The more I messed around with the GX1, the happier I became with it as a choice to work with the OMD on my Istanbul trip which is predominately about taking a photojournalistic approach to a theme on the city. One reason for the success of the blend is that they compliment each other very well. The OMD has its lovely tilting screen for high/low angle shooting and its body image stabilization make it better for use with my primes (none of which are stabilized) in low light. I can see me using the Sigma 30 and Olympus 45 on the OMD and the wider Lumix 14 and fast 20 on the Lumix. While the GX1 is very discreet and holds well in one hand and has a cool little ace up its sleeve with the tillable in built flash. I snapped the following shot by tilting the flash into its upwards setting and holding the palm of my hand flat behind it as a reflector. I was blown away with how natural the result looked and to my eyes it has none of the shadow and flatness normally associated with built in on camera flash. This is one of the few cameras that I know of where you can do this with a built in flash and its a great technique for close in portrait and street snapshots. The only watch out is that the skin tone from your hand can make for an overly rich cast on the subject. It worked fine in this one though.
Usually when I am editing my photos I often get a very strong urge to convert to B&W but I found myself having so much fun with the GX1 files in color that I don't yet have a single B&W conversion. Look at the lovely red in the following shot, really cool rendering and with just a little vibrance added.
I think you can probably tell how pleased I am with this low cost addition to my camera family but here is the real impact of this choice. It has spurred me to clear out my dry cabinet and bag collection !!! I really can't see the reason to carry a lot of gear on my travels from now on. I have always liked to travel as light as possible but I am now so bought into the M43 system and the little Nikon V1 that I simply don't see me taking a DSLR on a trip again (hope I don't live to eat these words ....) I have sold off my Nikon D300 and am working my way through my large Nikon mount lens collection. I do intend to keep my D3 and a few of my best primes but the rest are going along with the larger bags and Think Tank systems.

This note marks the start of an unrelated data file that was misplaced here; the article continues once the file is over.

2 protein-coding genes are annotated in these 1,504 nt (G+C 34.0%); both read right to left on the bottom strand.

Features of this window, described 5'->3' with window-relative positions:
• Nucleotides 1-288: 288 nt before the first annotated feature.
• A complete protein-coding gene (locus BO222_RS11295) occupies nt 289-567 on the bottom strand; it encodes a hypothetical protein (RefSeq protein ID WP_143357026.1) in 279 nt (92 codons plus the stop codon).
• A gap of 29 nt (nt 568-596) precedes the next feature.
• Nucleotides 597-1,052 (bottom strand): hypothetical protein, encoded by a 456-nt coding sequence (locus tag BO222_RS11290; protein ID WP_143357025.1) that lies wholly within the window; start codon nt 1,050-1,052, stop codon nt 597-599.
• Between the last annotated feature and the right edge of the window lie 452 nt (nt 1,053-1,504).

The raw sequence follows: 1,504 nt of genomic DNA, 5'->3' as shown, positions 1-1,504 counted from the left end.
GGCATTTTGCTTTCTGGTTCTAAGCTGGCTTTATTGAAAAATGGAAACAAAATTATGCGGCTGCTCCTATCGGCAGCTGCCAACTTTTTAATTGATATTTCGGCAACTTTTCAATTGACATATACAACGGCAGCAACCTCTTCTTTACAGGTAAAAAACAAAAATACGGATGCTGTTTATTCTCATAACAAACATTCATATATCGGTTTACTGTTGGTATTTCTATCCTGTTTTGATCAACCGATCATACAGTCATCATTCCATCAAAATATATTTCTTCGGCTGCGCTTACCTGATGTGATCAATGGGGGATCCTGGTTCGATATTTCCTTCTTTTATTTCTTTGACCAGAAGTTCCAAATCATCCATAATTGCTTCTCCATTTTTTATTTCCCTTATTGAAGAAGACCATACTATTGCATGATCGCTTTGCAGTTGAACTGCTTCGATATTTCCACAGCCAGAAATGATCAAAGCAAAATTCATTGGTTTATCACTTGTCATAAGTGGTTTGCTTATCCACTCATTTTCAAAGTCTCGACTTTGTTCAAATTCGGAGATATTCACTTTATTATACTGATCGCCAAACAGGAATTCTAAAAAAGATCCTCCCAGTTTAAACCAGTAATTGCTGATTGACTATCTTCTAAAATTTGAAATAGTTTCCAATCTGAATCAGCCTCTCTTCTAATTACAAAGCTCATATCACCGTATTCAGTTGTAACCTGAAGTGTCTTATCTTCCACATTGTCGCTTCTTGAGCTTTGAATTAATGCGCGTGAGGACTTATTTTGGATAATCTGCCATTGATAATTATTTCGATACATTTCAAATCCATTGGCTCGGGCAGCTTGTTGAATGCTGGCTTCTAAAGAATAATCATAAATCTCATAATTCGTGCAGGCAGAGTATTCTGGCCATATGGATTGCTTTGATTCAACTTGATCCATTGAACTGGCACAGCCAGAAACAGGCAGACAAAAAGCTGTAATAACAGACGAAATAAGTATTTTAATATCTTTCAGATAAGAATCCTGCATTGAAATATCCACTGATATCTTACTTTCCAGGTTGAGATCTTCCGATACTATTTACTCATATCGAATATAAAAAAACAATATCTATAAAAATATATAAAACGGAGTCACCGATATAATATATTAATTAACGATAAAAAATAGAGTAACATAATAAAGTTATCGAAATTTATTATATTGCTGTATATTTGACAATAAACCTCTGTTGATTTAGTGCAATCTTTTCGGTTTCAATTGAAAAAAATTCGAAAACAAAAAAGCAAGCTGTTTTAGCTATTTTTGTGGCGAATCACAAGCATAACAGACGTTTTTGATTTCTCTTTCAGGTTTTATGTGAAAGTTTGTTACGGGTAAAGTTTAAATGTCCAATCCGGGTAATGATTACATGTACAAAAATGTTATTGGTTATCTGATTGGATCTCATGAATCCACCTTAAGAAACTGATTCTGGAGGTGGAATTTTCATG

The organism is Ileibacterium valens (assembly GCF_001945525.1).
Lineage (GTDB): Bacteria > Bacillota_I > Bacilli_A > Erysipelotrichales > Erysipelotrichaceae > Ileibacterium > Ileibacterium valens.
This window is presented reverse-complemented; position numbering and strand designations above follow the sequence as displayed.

If you are interested in the GX1 then here are a few reviews from people whose opinions I really respect and they give a nice balanced view. First up Steve Huff , and I think its fair to say that Steve was a little disappointed that the GX1 didn't make up more ground with an in-built EVF and in body stabilisation. I have to say that I am with him on both of these comments but the add-on EVF is very good and has the benefit of tilting (along with the drawback of significant extra cost) and unfortunately, like Nikon and Canon, Panasonic I believe made the mistake of going for lens stabilization. The reason I think this is a mistake is because of the legacy lenses that would benefit from body stabilisation and even the wide and mid range primes that Lumix brought out don't have OS. Here are a couple of other reviews from guys who's attitude and output I really admire. If you get a chance have a look at what Bert Stephani has done with the GF1 and a little flash here , and here is his short review on the GX1. I also like this review by Rob Mitchell where he looks at the OMD and GX1 together (he also reviews the GX1 seperately) Finally, here is a more technical look at the camera by Gordon Laing at Camera Labs. Interestingly, Gordon took the GX1 as his camera of choice on an extended holiday trip and you can see his thoughts on that and the lenses he chose in his video blog on the trip.
Well, that's about it on the GX1 folks and my thoughts are turning seriously to the upcoming Istanbul trip which is based around a workshop with Peter Turnley and I am really excited about the whole adventure which is a real break from my normal travel style of photography. I am sure I will learn loads and am hoping to update the blog with my thoughts as the course develops. In the meantime, have fun shooting and I may have time for one quick post on the gear I am taking and the trip prep before I go, so keep your eyes peeled for that one.